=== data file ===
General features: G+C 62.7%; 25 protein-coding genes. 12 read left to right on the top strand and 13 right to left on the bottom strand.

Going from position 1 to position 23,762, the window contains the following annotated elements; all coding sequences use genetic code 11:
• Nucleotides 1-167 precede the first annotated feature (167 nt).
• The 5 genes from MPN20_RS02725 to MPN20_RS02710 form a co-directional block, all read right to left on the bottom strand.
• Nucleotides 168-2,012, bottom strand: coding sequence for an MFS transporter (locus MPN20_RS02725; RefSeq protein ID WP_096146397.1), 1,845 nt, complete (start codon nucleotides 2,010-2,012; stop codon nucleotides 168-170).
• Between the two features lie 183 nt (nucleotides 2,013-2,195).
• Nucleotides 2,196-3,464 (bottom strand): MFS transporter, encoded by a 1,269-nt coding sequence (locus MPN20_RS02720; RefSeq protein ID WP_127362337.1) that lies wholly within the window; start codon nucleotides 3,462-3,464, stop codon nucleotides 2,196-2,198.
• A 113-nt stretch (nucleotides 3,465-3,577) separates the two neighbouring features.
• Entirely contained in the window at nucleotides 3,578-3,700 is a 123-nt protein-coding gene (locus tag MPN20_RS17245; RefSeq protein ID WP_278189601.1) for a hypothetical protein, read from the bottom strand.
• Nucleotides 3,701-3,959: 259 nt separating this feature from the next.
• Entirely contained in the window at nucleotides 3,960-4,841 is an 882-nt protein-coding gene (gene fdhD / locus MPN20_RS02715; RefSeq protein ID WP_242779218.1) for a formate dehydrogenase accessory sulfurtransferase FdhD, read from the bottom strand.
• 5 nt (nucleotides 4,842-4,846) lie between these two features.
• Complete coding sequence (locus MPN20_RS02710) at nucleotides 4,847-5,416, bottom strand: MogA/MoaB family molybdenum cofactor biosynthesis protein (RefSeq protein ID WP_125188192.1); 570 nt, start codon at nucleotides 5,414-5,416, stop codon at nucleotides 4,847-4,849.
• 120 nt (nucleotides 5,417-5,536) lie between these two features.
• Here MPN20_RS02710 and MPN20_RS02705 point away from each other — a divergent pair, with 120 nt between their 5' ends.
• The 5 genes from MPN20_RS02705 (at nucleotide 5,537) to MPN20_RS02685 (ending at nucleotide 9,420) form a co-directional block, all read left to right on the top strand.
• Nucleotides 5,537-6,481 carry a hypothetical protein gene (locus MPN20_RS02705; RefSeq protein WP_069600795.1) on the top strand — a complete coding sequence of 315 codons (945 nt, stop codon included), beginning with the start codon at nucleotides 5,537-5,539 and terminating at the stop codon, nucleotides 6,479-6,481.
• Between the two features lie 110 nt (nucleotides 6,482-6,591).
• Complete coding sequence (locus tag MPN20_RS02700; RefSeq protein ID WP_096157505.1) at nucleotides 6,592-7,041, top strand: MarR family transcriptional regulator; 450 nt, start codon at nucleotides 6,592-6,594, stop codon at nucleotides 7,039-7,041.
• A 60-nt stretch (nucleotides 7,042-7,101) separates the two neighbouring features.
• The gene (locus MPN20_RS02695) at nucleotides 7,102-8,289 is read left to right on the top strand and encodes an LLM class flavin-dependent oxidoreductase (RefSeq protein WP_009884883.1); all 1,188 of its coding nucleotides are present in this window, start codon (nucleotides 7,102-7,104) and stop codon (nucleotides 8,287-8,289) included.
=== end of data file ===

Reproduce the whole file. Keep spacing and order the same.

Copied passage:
General features: G+C 62.7%; 25 protein-coding genes. 12 read left to right on the top strand and 13 right to left on the bottom strand.

Going from position 1 to position 23,762, the window contains the following annotated elements; all coding sequences use genetic code 11:
• Nucleotides 1-167 precede the first annotated feature (167 nt).
• The 5 genes from MPN20_RS02725 to MPN20_RS02710 form a co-directional block, all read right to left on the bottom strand.
• Nucleotides 168-2,012, bottom strand: coding sequence for an MFS transporter (locus MPN20_RS02725; RefSeq protein ID WP_096146397.1), 1,845 nt, complete (start codon nucleotides 2,010-2,012; stop codon nucleotides 168-170).
• Between the two features lie 183 nt (nucleotides 2,013-2,195).
• Nucleotides 2,196-3,464 (bottom strand): MFS transporter, encoded by a 1,269-nt coding sequence (locus MPN20_RS02720; RefSeq protein ID WP_127362337.1) that lies wholly within the window; start codon nucleotides 3,462-3,464, stop codon nucleotides 2,196-2,198.
• A 113-nt stretch (nucleotides 3,465-3,577) separates the two neighbouring features.
• Entirely contained in the window at nucleotides 3,578-3,700 is a 123-nt protein-coding gene (locus tag MPN20_RS17245; RefSeq protein ID WP_278189601.1) for a hypothetical protein, read from the bottom strand.
• Nucleotides 3,701-3,959: 259 nt separating this feature from the next.
• Entirely contained in the window at nucleotides 3,960-4,841 is an 882-nt protein-coding gene (gene fdhD / locus MPN20_RS02715; RefSeq protein ID WP_242779218.1) for a formate dehydrogenase accessory sulfurtransferase FdhD, read from the bottom strand.
• 5 nt (nucleotides 4,842-4,846) lie between these two features.
• Complete coding sequence (locus MPN20_RS02710) at nucleotides 4,847-5,416, bottom strand: MogA/MoaB family molybdenum cofactor biosynthesis protein (RefSeq protein ID WP_125188192.1); 570 nt, start codon at nucleotides 5,414-5,416, stop codon at nucleotides 4,847-4,849.
• 120 nt (nucleotides 5,417-5,536) lie between these two features.
• Here MPN20_RS02710 and MPN20_RS02705 point away from each other — a divergent pair, with 120 nt between their 5' ends.
• The 5 genes from MPN20_RS02705 (at nucleotide 5,537) to MPN20_RS02685 (ending at nucleotide 9,420) form a co-directional block, all read left to right on the top strand.
• Nucleotides 5,537-6,481 carry a hypothetical protein gene (locus MPN20_RS02705; RefSeq protein WP_069600795.1) on the top strand — a complete coding sequence of 315 codons (945 nt, stop codon included), beginning with the start codon at nucleotides 5,537-5,539 and terminating at the stop codon, nucleotides 6,479-6,481.
• Between the two features lie 110 nt (nucleotides 6,482-6,591).
• Complete coding sequence (locus tag MPN20_RS02700; RefSeq protein ID WP_096157505.1) at nucleotides 6,592-7,041, top strand: MarR family transcriptional regulator; 450 nt, start codon at nucleotides 6,592-6,594, stop codon at nucleotides 7,039-7,041.
• A 60-nt stretch (nucleotides 7,042-7,101) separates the two neighbouring features.
• The gene (locus MPN20_RS02695) at nucleotides 7,102-8,289 is read left to right on the top strand and encodes an LLM class flavin-dependent oxidoreductase (RefSeq protein WP_009884883.1); all 1,188 of its coding nucleotides are present in this window, start codon (nucleotides 7,102-7,104) and stop codon (nucleotides 8,287-8,289) included.